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Adults ages 19–64 with individual coverage or who tried to buy it in past three years who: Total Health problem No health problem <200% FPL* 200%+ FPL*

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Presentation on theme: "Adults ages 19–64 with individual coverage or who tried to buy it in past three years who: Total Health problem No health problem <200% FPL* 200%+ FPL*"— Presentation transcript:

1 Adults ages 19–64 with individual coverage or who tried to buy it in past three years who: Total Health problem No health problem <200% FPL* 200%+ FPL* Found it very difficult or impossible to find coverage they needed 47%60%35%52%40% Found it very difficult or impossible to find affordable coverage Were turned down, charged a higher price, or excluded because of a preexisting condition Never bought a plan Figure 1. The Individual Insurance Market Is Not an Affordable Option for Many People * FPL = federal poverty level. Source: Commonwealth Fund Biennial Health Insurance Survey (2007).

2 Figure 2. More than Three of Five Adults with Individual Market Coverage Have Annual Premium Costs of $3,000 or More, 2007 Percent of privately insured adults ages 19–64 Note: Adults continuously insured all year with employer-sponsored insurance or individual insurance. Source: Commonwealth Fund Biennial Health Insurance Survey (2007)

3 Figure 3. Deductibles, Premium Costs, and Out-of-Pocket Spending Are Higher for Adults with Individual Insurance, 2007 Percent of privately insured adults ages 19–64 * Out-of-pocket costs include all medical expenses, premiums, and prescription drug spending. Note: Adults continuously insured all year with employer-sponsored insurance or individual insurance. Source: Commonwealth Fund Biennial Health Insurance Survey (2007).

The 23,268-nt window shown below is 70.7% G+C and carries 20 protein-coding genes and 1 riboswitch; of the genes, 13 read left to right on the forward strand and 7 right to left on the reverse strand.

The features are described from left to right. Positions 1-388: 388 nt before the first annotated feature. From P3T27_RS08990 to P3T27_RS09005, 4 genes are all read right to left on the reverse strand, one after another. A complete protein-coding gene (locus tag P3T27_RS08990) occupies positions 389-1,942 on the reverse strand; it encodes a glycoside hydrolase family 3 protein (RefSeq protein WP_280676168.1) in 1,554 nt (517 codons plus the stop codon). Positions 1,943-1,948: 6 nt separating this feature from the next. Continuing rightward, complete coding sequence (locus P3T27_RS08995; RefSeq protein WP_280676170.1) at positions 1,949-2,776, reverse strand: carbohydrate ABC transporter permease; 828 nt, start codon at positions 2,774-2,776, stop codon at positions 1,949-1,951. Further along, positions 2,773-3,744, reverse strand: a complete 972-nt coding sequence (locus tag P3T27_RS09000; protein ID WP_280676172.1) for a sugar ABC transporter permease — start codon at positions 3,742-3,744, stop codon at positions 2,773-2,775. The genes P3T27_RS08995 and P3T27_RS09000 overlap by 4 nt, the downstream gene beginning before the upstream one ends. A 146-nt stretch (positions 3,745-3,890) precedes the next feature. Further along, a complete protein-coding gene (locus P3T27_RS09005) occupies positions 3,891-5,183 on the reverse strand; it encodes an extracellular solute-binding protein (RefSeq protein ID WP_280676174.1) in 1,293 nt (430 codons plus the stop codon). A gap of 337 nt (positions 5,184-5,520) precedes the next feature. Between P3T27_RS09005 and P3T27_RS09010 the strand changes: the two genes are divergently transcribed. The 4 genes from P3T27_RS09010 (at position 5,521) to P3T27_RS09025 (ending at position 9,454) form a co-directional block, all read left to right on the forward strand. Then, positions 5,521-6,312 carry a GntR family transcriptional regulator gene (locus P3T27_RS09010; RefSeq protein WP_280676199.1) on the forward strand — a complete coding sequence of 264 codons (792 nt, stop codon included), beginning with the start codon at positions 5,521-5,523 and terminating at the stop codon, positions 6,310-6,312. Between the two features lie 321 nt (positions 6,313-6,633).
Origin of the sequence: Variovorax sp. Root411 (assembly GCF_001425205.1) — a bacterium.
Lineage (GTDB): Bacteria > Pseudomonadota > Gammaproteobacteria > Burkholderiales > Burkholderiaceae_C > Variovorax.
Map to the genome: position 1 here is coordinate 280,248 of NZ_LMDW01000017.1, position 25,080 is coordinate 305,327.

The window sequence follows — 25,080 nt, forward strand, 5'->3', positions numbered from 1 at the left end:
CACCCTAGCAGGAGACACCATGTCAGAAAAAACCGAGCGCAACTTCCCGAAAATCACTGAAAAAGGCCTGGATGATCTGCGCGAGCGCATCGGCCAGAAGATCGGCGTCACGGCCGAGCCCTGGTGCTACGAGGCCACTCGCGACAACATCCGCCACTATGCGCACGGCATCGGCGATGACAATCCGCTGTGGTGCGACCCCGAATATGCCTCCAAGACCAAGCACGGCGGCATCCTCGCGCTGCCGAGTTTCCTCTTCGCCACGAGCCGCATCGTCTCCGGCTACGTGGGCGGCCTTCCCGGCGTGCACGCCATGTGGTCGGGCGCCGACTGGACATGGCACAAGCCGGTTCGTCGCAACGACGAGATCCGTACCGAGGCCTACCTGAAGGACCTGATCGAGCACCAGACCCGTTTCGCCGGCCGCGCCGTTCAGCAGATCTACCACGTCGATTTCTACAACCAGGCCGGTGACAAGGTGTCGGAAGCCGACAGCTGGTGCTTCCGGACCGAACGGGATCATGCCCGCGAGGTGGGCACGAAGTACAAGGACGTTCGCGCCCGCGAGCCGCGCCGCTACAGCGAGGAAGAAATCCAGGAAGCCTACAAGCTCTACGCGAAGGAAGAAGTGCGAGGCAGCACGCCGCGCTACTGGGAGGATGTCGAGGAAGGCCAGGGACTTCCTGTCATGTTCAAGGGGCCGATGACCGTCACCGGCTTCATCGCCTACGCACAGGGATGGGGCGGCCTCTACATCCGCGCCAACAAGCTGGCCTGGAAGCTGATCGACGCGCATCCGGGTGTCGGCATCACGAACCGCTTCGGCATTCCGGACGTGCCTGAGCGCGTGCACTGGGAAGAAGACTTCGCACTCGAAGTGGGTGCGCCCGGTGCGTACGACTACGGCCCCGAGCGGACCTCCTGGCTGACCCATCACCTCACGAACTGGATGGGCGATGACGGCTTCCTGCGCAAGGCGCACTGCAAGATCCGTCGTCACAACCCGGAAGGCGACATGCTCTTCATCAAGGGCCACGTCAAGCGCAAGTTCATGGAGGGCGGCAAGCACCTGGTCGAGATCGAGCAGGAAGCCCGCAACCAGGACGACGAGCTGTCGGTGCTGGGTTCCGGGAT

4 Figure 4. The Share of Adults with High Deductibles Increased Between 2003 and 2007 Percent of privately insured adults ages 19–64 with deductibles of $1,000 or more Note: Adults continuously insured all year with employer-sponsored insurance or individual insurance. Source: Commonwealth Fund Biennial Health Insurance Surveys (2003, 2005, and 2007).

5 Figure 5. More Privately Insured Adults Are Spending Large Amounts of Income on Out-of-Pocket Costs and Premiums, 2001–2007 Out-of-Pocket Costs Equal 5% or More of Household Income Out-of-Pocket Costs Equal 10% or More of Household Income Notes: Family out-of-pocket costs include all medical expenses, premiums, and prescription drug spending. Adults continuously insured all year with employer-sponsored insurance or individual insurance. Source: Commonwealth Fund Biennial Health Insurance Surveys (2001 and 2007). Percent of privately insured adults ages 19–64 with high out-of-pocket costs and premiums

6 Figure 6. Adults with Higher Deductibles Are More Likely to Spend $1,000 or More on Family Out-of-Pocket Expenses, 2007 Annual Deductible Percent of privately insured adults ages 19–64 Notes: Family out-of-pocket expenses include out-of-pocket spending on medical care, prescription drugs, and dental and vision care. Does not include premium costs. Numbers may not sum because of rounding. Adults continuously insured all year with employer-sponsored insurance or individual insurance. Source: Commonwealth Fund Biennial Health Insurance Survey (2007)